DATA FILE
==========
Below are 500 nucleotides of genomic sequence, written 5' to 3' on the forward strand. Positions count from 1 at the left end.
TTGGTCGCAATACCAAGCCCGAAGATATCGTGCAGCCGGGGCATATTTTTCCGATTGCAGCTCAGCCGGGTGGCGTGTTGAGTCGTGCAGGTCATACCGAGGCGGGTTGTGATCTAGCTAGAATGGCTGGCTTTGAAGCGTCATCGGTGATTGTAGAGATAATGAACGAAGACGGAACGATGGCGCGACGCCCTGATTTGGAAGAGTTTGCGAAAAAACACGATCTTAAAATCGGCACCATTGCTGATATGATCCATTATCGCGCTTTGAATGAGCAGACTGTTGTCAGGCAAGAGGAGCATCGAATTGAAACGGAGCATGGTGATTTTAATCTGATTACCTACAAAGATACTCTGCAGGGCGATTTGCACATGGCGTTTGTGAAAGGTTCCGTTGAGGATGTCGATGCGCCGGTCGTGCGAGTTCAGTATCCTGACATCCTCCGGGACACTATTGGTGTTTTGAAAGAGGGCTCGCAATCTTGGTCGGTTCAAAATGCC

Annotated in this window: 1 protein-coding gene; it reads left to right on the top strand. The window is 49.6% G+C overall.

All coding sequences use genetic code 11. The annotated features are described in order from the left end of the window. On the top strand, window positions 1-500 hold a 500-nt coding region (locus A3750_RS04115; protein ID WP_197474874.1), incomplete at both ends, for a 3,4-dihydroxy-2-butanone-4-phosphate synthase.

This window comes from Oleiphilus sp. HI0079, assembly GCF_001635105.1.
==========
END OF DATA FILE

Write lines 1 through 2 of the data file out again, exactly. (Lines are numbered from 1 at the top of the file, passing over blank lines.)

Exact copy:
Below are 500 nucleotides of genomic sequence, written 5' to 3' on the forward strand. Positions count from 1 at the left end.
TTGGTCGCAATACCAAGCCCGAAGATATCGTGCAGCCGGGGCATATTTTTCCGATTGCAGCTCAGCCGGGTGGCGTGTTGAGTCGTGCAGGTCATACCGAGGCGGGTTGTGATCTAGCTAGAATGGCTGGCTTTGAAGCGTCATCGGTGATTGTAGAGATAATGAACGAAGACGGAACGATGGCGCGACGCCCTGATTTGGAAGAGTTTGCGAAAAAACACGATCTTAAAATCGGCACCATTGCTGATATGATCCATTATCGCGCTTTGAATGAGCAGACTGTTGTCAGGCAAGAGGAGCATCGAATTGAAACGGAGCATGGTGATTTTAATCTGATTACCTACAAAGATACTCTGCAGGGCGATTTGCACATGGCGTTTGTGAAAGGTTCCGTTGAGGATGTCGATGCGCCGGTCGTGCGAGTTCAGTATCCTGACATCCTCCGGGACACTATTGGTGTTTTGAAAGAGGGCTCGCAATCTTGGTCGGTTCAAAATGCC